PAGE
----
Protein deep sequencing applied to biobank samples from patients with pancreatic cancer
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Pancreatic cancer is commonly detected at advanced stages when the tumor is no longer amenable to surgical resection. Therefore, finding biomarkers for early stage disease is urgent. Here, we show that high-definition mass spectrometry (HDMSE) can be used to identify serum protein alterations associated with early stage pancreatic cancer.
We analyzed serum samples from patients with resectable pancreatic cancer, benign pancreatic disease, and healthy controls. The SYNAPT G2-Si platform was used in a data-independent manner coupled with ion mobility. The dilution of the samples with yeast alcohol dehydrogenase tryptic digest of known concentration allowed the estimated amounts of each identified protein to be calculated (Silva et al. in Anal Chem 77:2187–2200, 2005; Silva et al. in Mol Cell Proteomics 5:144–156, 2006). A global protein expression comparison of the three study groups was made using label-free quantification and bioinformatic analyses.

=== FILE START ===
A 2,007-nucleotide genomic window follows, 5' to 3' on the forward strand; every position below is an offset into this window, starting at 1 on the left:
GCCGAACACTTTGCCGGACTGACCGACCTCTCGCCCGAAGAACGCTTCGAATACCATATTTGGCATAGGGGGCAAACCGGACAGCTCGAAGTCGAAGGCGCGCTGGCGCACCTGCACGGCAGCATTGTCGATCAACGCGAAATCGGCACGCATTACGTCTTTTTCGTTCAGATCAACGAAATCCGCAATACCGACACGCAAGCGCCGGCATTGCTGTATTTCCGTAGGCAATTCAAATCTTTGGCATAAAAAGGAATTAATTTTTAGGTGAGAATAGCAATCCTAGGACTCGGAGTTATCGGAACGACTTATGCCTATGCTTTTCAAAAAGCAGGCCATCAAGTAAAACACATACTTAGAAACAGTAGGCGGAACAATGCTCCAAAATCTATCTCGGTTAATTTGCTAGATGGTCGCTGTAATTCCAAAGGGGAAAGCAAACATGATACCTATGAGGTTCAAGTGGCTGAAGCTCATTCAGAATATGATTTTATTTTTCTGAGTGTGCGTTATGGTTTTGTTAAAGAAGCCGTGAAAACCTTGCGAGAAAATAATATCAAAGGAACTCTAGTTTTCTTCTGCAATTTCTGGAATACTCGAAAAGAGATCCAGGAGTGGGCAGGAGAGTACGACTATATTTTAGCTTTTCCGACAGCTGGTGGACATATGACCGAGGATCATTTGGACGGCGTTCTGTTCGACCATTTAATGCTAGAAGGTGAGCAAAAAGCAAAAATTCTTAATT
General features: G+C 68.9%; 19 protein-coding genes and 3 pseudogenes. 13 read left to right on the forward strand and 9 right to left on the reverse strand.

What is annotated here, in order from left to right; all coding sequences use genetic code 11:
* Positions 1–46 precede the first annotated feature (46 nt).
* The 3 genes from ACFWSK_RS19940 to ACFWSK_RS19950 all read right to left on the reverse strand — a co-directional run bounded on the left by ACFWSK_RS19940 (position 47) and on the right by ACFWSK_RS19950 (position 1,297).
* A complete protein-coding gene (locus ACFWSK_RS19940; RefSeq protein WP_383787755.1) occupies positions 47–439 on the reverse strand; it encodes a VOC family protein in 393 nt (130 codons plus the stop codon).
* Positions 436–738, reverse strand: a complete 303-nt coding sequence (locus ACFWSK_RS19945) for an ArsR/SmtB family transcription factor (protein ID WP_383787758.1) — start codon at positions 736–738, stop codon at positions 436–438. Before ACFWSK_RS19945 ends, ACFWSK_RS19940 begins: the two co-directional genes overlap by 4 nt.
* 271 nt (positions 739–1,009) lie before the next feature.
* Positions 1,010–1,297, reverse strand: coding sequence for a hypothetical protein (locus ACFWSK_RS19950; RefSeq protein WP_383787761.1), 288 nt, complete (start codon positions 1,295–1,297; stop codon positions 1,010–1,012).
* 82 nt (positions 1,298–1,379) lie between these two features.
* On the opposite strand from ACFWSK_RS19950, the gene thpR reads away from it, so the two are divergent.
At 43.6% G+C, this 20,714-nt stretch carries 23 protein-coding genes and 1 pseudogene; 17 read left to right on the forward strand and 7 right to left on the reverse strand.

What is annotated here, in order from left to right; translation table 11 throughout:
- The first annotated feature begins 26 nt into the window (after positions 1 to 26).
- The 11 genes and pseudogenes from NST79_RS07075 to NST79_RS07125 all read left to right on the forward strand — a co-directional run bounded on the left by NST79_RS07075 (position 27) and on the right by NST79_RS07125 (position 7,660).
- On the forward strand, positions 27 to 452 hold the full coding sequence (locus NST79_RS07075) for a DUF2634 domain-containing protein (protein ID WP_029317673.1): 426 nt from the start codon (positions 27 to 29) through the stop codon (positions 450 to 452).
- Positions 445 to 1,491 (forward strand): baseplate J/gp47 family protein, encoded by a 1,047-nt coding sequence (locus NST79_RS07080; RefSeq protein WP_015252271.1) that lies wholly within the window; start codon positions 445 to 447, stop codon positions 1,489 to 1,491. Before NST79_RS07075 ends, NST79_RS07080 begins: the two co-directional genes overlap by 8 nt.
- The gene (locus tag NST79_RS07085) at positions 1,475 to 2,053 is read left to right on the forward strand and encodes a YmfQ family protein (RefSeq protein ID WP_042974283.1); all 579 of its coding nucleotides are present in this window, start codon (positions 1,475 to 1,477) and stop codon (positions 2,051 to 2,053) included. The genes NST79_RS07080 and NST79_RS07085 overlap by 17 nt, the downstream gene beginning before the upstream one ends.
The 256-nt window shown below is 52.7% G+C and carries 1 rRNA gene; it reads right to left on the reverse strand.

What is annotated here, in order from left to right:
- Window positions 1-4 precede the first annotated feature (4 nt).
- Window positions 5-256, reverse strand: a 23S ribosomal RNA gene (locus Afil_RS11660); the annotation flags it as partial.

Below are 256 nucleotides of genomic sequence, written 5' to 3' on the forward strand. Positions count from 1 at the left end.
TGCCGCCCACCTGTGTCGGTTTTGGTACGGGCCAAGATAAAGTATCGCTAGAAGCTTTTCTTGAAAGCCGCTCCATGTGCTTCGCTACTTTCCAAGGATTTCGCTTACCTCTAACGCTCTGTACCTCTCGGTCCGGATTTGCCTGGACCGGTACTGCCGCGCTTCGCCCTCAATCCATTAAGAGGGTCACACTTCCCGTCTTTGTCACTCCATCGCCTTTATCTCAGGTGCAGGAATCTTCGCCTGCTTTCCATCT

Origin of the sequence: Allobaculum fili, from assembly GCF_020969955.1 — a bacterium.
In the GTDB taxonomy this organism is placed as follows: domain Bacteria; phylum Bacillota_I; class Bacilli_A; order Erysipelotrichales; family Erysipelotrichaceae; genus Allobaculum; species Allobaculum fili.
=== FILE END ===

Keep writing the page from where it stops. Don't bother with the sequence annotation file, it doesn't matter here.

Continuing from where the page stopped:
Two-way unsupervised hierarchical clustering revealed 134 proteins that successfully classified pancreatic cancer patients from the controls, and identified 40 proteins that showed a significant up-regulation in the pancreatic cancer group. This discrimination reliability was further confirmed by principal component analysis. The differentially expressed candidates were aligned with protein network analyses and linked to biological pathways related to pancreatic tumorigenesis. Pancreatic disease link associations could be made for BAZ2A, CDK13, DAPK1, DST, EXOSC3, INHBE, KAT2B, KIF20B, SMC1B, and SPAG5, by pathway network linkages to p53, the most frequently altered tumor suppressor in pancreatic cancer.
These pancreatic cancer study candidates may provide new avenues of research for a noninvasive blood-based diagnosis for pancreatic tumor stratification.
KeywordsEarly detection High-definition mass spectrometry Ion mobility Pancreatic cancer Serum biomarkers
We wish to thank all subjects participating in this study for providing their clinical data and serum samples. We appreciate the assistance of Katarzyna Said Hilmersson for collecting samples and organizing the biobank. Protein sequencing was completed at Waters Corporation, Manchester, UK. We would also like to acknowledge the Kamprad Foundation, the Swedish Research Council, Vinnova, and the Crafoord Foundation.
Conflict of interest
JBC is employed by Waters Corporation, Manchester, UK. The remaining authors have no conflict of interest to declare.
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